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Gun control groups join fight against filibuster in wake of mass shootings

Gun control groups are joining the progressive fight to end the filibuster as the Senate voting rule threatens their goal of passing comprehensive gun reform.

Why it matters: The House recently passed two gun bills, but neither stand a chance of getting the 60 votes needed in the 50-50 Senate. Senate Democrats have already been talking about getting rid of the filibuster to pass other legislation through a simple 51-vote majority.


  • Two mass shootings in one week have renewed the urgency for gun control among advocacy groups, which are pushing the White House and Congress for immediate action.

What they're saying: "We didn't do all this work in 2020, tell all of our youth activists to get out and vote, to get nothing done," Max Markham, policy director at March for Our Lives, told Axios.

  • He said his group intends to get involved in lobbying efforts to eliminate the filibuster.
  • Greg Jackson, a community organizer who leads the Community Justice Action Fund's national advocacy efforts, said the filibuster is "part of the reason why gun violence has continued to rage forward without the solutions we need."
  • Many gun control activist groups have partnered with larger advocacy projects specifically targeting the elimination of the filibuster. March for Our Lives, Guns Down America, and Brady, for example, are involved in one such group called Fix Our Senate.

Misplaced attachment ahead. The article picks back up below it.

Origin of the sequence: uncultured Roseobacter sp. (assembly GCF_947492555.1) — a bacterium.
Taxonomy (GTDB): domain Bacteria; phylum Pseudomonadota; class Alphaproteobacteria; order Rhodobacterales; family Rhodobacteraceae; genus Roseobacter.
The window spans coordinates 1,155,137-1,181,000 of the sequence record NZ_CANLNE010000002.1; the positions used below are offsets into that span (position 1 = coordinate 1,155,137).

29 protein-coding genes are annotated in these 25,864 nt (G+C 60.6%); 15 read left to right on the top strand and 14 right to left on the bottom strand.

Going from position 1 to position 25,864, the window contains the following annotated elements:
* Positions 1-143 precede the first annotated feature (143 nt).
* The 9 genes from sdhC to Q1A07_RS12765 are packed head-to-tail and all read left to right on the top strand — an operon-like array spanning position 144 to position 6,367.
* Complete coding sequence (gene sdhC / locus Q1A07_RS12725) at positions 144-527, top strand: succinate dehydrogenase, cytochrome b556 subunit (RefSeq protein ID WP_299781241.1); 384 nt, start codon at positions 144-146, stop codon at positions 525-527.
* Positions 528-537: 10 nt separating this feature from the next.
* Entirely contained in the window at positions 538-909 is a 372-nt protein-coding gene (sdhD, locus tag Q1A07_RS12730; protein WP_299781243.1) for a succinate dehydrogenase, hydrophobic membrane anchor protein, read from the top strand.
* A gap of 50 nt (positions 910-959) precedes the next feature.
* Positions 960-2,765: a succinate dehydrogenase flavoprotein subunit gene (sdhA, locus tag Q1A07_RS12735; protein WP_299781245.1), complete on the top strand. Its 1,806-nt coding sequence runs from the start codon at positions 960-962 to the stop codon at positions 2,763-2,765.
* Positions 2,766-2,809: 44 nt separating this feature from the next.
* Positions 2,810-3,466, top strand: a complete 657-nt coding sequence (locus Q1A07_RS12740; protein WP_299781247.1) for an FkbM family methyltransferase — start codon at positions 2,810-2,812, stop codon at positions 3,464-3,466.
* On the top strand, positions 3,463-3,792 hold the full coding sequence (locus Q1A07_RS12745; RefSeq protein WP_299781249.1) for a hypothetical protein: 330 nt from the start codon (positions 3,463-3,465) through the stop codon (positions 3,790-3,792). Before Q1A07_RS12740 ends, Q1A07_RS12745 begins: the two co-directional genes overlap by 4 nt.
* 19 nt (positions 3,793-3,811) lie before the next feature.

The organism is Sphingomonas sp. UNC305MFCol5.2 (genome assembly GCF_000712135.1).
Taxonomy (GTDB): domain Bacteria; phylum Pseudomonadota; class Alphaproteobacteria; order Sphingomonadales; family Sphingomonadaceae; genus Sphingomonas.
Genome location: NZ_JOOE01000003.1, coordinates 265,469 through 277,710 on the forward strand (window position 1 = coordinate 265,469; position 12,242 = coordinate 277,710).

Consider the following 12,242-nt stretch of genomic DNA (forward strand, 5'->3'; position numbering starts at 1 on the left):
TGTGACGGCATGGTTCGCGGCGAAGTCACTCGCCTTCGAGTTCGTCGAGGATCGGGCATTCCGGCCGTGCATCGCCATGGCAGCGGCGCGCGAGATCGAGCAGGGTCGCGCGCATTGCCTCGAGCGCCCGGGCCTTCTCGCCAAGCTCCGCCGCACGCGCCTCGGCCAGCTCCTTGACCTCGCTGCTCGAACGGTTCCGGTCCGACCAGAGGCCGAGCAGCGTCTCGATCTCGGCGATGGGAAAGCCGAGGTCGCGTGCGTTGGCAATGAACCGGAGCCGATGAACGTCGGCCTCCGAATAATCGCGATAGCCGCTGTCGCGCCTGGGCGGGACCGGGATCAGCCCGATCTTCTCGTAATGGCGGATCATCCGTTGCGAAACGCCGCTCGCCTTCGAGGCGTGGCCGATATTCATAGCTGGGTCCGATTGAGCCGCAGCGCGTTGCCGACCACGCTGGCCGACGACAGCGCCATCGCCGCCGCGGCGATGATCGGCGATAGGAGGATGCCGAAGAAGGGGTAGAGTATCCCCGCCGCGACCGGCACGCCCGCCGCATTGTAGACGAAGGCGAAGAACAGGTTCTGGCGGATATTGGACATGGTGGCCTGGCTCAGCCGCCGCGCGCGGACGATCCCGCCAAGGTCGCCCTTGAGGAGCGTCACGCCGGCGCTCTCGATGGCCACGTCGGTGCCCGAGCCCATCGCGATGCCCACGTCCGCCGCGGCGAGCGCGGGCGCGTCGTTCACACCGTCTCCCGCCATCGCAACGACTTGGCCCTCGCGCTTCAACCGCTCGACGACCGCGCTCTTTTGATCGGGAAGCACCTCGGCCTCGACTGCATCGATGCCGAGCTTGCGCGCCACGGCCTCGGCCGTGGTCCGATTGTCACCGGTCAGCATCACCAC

The legislative piece is just one component.

  • March for Our Lives, for example, is encouraging the White House to take immediate action by issuing executive orders, arguing the "clock is really ticking" on reform.

But, but, but: It's possible that placing energy behind the filibuster on gun reform could compromise efforts to make a filibuster exception to pass something like HR. 1, a voting rights bill that's a top Democratic priority.

  • Sen. Joe Manchin (D-W.Va.) opposes the gun control bills passed by the House and also opposes eliminating the filibuster.
  • Part of his argument is that eliminating it for economic measures could be a precursor for using a straight-majority vote to pass all types of other legislation.

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